Health Care-Associated Infections in the NICU

Polin RA, Denson S, Brady MT, Committee on Fetus and Newborn, Committee on Infectious Diseases. Strategies for Prevention of Health Care–Associated Infections in the NICUPediatrics. May 2016, 137 (5) e20160592.

Polin RA, Denson S, Brady MT, Committee on Fetus and Newborn, Committee on Infectious Diseases. Epidemiology and Diagnosis of Health Care–Associated Infections in the NICUPediatrics. May 2016, 137 (5) e20160592.

Antibiotic Stewardship in Neonatal Intensive Care Units

Cantey SB, Patel SJ. Antimicrobial stewardship in the NICUInfect Dis Clin North Am. 2014 Jun;28(2):247-61.

Mukhopadhyay S, Sengupta S, Puopolo KM. Challenges and opportunities for antibiotic stewardship among preterm infantsArch Dis Child Fetal Neonatal Ed. 2019;104:F327–F332.

Willis Z, de St. Maurice A. Strategies to improve antibiotic use in the neonatal ICU. Current Opinion in Pediatrics. 2019;31(1):127. doi:10.1097/MOP.0000000000000716

Utilization of Rapid Diagnostics

The implementation of rapid diagnostic tools have had the greatest success in improving antibiotic use and patient outcomes when an ASP is involved. Examples include:

  • Matrix-Assisted Laser Desorption and Ionization Time-of-Flight (MALDI-TOF)
    • Decreased duration of unnecessary antibiotic therapy for coagulase-negative staphylococcal bloodstream contaminants
    • Marked reduction (approximately 2.5 – 4 days) in duration of time prior to initiation of optimal antibiotic therapy for gram negative bacteria
    • Reduction in overall length of inpatient hospital stay by 2-3 days
    • Hospital cost savings of ~$20,000 – $30,000 per patient diagnosed with gram-negative sepsis
  • Multiplex Polymerase Chain Reaction (PCR)/Nucleic Acid Assays
    • Reduction in duration of therapy for blood culture contaminants
    • Decreased overall length of inpatient hospital stay
    • More rapid implementation of effective therapy aimed at treatment of multidrug-resistant pathogens
    • Hospital cost savings of ~$20,000 per patient diagnosed with Staphylococcus aureus bacteremia

References:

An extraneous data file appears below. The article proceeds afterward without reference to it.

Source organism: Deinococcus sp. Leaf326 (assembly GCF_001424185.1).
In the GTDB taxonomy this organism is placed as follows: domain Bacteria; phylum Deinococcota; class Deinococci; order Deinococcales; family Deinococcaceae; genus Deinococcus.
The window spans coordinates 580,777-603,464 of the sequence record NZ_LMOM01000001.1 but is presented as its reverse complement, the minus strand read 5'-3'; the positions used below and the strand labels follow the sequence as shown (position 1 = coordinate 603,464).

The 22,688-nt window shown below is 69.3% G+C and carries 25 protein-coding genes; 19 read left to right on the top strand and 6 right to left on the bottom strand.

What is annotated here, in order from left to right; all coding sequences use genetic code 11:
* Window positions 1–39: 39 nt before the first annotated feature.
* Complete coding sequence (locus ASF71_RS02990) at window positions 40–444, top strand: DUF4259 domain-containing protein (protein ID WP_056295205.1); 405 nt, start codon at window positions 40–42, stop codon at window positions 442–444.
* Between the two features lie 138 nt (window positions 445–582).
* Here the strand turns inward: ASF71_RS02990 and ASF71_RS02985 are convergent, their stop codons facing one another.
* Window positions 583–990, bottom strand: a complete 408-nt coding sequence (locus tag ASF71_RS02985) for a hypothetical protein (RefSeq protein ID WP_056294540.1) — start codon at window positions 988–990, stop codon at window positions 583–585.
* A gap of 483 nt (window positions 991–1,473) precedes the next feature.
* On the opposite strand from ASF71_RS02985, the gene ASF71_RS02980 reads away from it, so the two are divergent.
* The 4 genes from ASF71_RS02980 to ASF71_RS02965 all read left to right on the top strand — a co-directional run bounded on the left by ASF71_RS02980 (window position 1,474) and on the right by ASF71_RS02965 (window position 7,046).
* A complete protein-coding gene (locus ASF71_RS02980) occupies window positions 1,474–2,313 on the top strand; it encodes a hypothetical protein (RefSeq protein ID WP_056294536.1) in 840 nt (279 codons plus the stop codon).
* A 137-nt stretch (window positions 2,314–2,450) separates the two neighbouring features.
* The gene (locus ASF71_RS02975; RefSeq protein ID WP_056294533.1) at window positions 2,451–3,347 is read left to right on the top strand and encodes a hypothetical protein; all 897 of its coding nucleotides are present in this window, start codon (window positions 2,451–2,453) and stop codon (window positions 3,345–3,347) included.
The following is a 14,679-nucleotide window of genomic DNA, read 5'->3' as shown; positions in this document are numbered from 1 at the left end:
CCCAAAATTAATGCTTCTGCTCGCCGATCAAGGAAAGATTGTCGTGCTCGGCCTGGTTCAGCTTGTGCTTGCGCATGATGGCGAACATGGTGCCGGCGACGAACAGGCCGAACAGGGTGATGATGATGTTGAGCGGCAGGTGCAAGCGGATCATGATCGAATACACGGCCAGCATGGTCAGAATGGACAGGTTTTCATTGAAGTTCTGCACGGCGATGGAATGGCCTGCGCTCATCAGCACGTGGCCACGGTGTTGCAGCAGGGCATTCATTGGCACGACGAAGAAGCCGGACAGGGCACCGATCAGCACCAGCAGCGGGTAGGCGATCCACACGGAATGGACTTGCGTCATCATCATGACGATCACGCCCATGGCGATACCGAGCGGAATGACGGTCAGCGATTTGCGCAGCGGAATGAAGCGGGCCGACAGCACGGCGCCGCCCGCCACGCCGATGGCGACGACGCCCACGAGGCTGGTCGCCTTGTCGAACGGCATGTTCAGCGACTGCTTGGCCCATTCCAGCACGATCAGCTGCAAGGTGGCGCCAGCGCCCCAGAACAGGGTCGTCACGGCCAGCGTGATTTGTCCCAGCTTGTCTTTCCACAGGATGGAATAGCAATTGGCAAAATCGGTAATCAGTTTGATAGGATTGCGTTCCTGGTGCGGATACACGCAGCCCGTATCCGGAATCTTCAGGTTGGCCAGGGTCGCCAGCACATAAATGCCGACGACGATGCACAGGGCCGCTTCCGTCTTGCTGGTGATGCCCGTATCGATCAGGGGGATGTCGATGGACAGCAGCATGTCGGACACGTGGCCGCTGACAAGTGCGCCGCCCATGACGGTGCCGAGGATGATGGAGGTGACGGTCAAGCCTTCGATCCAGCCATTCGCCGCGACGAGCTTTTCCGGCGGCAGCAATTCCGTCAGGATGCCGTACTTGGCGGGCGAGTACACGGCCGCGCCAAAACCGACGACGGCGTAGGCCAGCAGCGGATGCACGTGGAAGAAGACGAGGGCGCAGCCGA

Cascading Antimicrobial Susceptibility Reports

The Clinical Microbiology lab can provide “cascading” antimicrobial susceptibility results. In this approach, the lab reports only susceptibilities for the narrowest effective member of a class and/or excluding classes when superior alternatives exist. For example, when a patient’s urine culture grows E. coli, the lab will likely test susceptibility to carbapenems. If, however, the isolate is susceptible to ceftriaxone, the lab should not report the carbapenem result. If needed, providers can request the carbapenem result. This strategy encourages use of narrower-spectrum effective antibiotics. The design of such algorithms requires significant input from infectious diseases clinical experts, which the ASP can provide.

References

  • Vissichelli NC, Orndahl CM, Cecil JA, et al. Impact of cascade reporting of antimicrobial susceptibility on fluoroquinolone and meropenem consumption at a Veterans’ Affairs medical center. Infect Control Hosp Epidemiol. Published online April 6, 2021:1-6. doi:10.1017/ice.2021.83
  • Liao S, Rhodes J, Jandarov R, DeVore Z, Sopirala MM. Out of Sight-Out of Mind: Impact of Cascade Reporting on Antimicrobial Usage. Open Forum Infect Dis. 2020;7(2):ofaa002. doi:10.1093/ofid/ofaa002

Penicillin Allergy Testing

Up to 10% of the US population reports a beta-lactam allergy, but the majority do not have a clinically significant allergy or hypersensitivity. Beta-lactams are frequently the most effective and safest antibiotic options for infections in both the inpatient and ambulatory setting; inaccurate beta-lactam allergy reporting results in use of antibiotics that are less safe, less effective, and/or more expensive. For example, a patient with methicillin-susceptible Staphylococcus aureus (MSSA) bacteremia who reports a beta-lactam allergy may receive treatment with vancomycin, which is less effective and more toxic than a penicillin or first-generation cephalosporin. There have been significant advances in the assessment of reported beta-lactam allergies, with many patients able to be de-labeled using protocols that combine history, skin testing, and/or oral challenges.

Jones TW, Fino N, Olson J, Hersh AL. The impact of beta-lactam allergy labels on hospitalized children. Infect Control Hosp Epidemiol. 2021;42(3):318-324. doi:10.1017/ice.2020.424 

Vyles D, Antoon JW, Norton A, et al. Children with reported penicillin allergy: Public health impact and safety of delabeling. Ann Allergy Asthma Immunol. 2020;124(6):558-565. doi:10.1016/j.anai.2020.03.012

Shenoy ES, Macy E, Rowe T, Blumenthal KG. Evaluation and Management of Penicillin Allergy: A Review. JAMA. 2019;321(2):188-199. doi:10.1001/jama.2018.19283